Diminished Car Value of Your Auto Accident Claim
Are You Being Paid the Diminished Value of Your Car in Your Property Damage Claim After Your Auto Crash?
Most people don’t know how valuable the property damage portion of their claim is after an automobile accident. After such an accident, most states allow you to file a third-party claim against the responsible motorist and their car insurance company instead of having to file one with your insurer, although the law, and your insurance policy, may give you that option.
After an accident, you will want to seek all of the damages that the law allows you to collect. You may have requested an amount for your medical expenses and the wages that you lost when you were recovering from your injuries. However, if you did not request an amount for the diminished value of your damaged vehicle as well, you may not get everything you deserve, and you might not recover all of your losses. To give yourself the best chance at getting all of the compensation owed to you, you will want to hire an experienced car accident attorney to guide you through the filing of a diminished value claim.
Most people do not realize how complicated or valuable the property damage portion of their claim is after an automobile accident. Important decisions need to be made, like whether to file your claim with the negligent driver’s insurance company or your own. You also want to be certain to file a claim for all the types of compensation you may be entitled to. After all, you want to receive everything you deserve when you were not at fault in causing your crash. If you have not asked for the diminished value of your vehicle, you may not be getting everything you should. Let an experienced car accident attorney guide you through your property damage claim.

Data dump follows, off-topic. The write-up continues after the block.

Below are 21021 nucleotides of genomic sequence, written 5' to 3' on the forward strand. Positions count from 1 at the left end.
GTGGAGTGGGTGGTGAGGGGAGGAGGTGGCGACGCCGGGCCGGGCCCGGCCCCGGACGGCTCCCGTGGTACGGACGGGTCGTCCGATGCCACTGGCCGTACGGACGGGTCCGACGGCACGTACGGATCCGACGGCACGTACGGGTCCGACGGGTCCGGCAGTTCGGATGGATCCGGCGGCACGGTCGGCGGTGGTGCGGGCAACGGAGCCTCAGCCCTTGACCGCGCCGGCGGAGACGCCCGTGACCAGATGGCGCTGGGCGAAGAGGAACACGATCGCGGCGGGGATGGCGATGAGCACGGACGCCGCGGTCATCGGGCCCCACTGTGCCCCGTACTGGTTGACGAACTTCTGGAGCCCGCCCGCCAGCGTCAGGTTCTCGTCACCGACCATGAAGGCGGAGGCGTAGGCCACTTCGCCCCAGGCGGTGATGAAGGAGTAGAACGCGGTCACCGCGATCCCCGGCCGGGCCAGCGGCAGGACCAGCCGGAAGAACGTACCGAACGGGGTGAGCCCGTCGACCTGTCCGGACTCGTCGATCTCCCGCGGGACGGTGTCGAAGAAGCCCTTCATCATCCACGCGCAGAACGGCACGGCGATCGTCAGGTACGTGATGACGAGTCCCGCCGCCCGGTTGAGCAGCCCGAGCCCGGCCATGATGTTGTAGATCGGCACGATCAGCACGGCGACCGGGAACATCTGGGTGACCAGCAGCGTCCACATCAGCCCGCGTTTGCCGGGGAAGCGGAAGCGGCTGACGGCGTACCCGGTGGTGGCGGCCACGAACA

What Is a Diminished Value Claim?
Your vehicle can begin to lose value to prospective buyers or dealers just because it was in an accident. Even if you fully repair it, the value of it will still be less than if the vehicle has no accident history. You are entitled to compensation for this loss, and you can generally file a claim for the reduced value of your car as a result of the crash.
What’s more, the cost of repairing vehicles has escalated in recent years due to the delicate and expensive tech that today’s cars contain. Once inexpensive parts like windshields, bumpers, and side-view mirrors now cost thousands to repair and install because of sensors that assist with collision warning and lane departure. In fact, it takes far less damage, these days, to total a car. You will want to make sure you consult a car accident lawyer to ensure the insurance company doesn’t shortchange you on repair costs.
Requirements for a Diminished Value Claim
Your automobile must meet certain requirements to qualify you for diminished value compensation.
These requirements vary depending on your location:
- Value Before the Crash: Each state sets a minimum value that the car must have been worth before the crash to file a diminished value claim. Cars that have a lower value to begin with generally won’t see big drops in value.
- Value of the Repairs: Your vehicle must have required a certain amount in repairs as a result of the accident.
- Age of the Vehicle: Older cars and vehicles with higher mileage may not qualify for a diminished value claim as their values will typically be lower to begin with.
- Prior History: Your car must never have been previously declared a total loss, and it cannot have a salvage title.
- Date Since the Accident: The statute of limitations for diminished value claims varies from state to state.
How Do You Prove Your Diminished Value Claim?